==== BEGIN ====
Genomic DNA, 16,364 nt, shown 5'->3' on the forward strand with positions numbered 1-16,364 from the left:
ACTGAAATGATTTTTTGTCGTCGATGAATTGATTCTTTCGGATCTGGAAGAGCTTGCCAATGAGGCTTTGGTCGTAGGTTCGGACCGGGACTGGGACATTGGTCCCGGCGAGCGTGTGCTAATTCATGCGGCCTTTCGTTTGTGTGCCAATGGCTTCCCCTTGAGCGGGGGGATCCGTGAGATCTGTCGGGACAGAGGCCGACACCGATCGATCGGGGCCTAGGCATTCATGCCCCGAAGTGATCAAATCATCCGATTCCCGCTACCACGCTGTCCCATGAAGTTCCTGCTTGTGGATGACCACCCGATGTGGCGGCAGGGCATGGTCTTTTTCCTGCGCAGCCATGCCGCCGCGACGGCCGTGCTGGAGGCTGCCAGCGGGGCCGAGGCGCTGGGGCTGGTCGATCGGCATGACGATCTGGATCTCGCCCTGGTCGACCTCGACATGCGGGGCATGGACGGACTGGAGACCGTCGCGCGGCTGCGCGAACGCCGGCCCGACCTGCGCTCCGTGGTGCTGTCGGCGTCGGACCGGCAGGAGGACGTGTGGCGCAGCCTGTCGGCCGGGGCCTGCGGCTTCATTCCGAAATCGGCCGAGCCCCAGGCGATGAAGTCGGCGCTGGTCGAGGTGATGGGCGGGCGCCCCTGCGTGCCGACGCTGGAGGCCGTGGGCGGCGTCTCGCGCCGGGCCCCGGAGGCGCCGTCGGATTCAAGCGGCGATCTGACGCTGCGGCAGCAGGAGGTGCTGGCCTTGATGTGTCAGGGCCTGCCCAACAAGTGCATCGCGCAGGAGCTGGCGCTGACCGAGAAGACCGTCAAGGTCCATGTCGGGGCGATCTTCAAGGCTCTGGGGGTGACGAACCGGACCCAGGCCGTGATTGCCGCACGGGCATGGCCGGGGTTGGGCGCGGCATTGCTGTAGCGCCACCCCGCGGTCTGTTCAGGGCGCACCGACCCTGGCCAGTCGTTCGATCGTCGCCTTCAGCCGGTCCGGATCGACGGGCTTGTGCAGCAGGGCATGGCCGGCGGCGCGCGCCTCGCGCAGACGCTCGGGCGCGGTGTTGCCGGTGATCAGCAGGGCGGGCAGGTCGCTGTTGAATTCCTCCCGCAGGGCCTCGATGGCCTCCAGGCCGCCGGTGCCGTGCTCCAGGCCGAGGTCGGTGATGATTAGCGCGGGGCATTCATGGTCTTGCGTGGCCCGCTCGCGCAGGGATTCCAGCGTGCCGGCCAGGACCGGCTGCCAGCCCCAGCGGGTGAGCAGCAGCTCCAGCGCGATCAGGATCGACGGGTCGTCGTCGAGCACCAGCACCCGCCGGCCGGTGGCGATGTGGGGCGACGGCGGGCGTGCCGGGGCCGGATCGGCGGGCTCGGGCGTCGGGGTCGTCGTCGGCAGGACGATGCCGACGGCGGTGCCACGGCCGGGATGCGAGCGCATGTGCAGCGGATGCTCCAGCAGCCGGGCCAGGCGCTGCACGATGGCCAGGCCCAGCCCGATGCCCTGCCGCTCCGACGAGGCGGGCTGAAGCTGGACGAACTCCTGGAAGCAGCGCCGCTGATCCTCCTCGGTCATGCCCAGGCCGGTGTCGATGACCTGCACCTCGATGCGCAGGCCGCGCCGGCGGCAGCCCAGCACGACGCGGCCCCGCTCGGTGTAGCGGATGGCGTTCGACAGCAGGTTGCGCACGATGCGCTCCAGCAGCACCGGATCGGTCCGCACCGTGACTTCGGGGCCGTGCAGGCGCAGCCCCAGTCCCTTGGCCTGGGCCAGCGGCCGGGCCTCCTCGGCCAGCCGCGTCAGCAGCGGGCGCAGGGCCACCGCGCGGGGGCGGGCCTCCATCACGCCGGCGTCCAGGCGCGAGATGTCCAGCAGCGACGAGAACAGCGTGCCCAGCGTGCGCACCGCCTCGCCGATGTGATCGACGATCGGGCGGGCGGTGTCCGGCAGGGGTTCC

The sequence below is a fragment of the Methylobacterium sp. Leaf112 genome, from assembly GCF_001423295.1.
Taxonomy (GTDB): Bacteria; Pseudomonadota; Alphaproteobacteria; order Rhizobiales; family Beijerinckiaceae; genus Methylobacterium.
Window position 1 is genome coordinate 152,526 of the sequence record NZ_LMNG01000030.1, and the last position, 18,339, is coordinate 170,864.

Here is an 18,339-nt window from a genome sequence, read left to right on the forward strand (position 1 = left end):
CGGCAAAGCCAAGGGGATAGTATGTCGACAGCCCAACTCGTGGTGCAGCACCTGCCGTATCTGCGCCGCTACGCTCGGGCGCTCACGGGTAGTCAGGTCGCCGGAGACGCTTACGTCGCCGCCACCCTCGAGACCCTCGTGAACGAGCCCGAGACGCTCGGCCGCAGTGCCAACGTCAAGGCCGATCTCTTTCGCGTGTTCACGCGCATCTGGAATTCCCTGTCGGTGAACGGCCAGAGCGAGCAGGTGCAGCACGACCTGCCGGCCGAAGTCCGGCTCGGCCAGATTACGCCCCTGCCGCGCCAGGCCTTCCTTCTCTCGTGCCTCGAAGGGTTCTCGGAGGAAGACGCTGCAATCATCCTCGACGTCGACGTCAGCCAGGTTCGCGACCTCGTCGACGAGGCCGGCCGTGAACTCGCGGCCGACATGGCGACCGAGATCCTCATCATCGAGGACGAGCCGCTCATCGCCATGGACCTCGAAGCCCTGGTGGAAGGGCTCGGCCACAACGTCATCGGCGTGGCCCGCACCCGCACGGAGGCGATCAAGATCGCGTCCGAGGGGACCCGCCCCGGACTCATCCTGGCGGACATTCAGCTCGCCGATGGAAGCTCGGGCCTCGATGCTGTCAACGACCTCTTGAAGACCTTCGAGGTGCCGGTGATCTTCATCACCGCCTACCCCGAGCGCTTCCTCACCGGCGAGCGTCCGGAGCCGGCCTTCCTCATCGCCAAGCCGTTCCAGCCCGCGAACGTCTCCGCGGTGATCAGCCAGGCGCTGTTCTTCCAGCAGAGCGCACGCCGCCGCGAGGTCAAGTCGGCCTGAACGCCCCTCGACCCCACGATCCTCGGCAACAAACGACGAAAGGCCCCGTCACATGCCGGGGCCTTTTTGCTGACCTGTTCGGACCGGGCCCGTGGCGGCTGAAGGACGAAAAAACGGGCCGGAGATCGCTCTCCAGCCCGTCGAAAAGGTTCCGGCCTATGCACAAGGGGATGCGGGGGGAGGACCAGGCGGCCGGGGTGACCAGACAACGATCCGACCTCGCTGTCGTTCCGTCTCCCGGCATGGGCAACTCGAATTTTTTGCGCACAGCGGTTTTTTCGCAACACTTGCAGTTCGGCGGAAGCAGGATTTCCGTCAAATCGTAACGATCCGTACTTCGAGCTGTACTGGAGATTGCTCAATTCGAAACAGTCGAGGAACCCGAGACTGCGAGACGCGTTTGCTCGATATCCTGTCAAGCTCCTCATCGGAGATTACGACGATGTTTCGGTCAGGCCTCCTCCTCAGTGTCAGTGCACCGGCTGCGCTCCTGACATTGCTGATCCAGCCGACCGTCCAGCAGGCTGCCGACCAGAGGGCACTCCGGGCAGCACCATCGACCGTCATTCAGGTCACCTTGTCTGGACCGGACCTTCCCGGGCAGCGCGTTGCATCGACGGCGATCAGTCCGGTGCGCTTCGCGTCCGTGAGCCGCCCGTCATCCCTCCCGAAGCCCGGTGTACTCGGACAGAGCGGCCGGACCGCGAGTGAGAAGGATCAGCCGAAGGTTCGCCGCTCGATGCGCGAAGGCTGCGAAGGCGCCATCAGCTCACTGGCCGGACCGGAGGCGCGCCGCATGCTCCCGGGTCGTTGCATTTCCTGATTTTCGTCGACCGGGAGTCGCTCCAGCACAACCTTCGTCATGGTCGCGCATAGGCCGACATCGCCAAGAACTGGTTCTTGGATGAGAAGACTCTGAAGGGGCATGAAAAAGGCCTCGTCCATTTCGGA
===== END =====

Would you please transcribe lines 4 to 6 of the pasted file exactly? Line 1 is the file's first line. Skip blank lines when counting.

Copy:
Taxonomy (GTDB): Bacteria; Pseudomonadota; Alphaproteobacteria; order Rhizobiales; family Beijerinckiaceae; genus Methylobacterium.
Window position 1 is genome coordinate 152,526 of the sequence record NZ_LMNG01000030.1, and the last position, 18,339, is coordinate 170,864.

Here is an 18,339-nt window from a genome sequence, read left to right on the forward strand (position 1 = left end):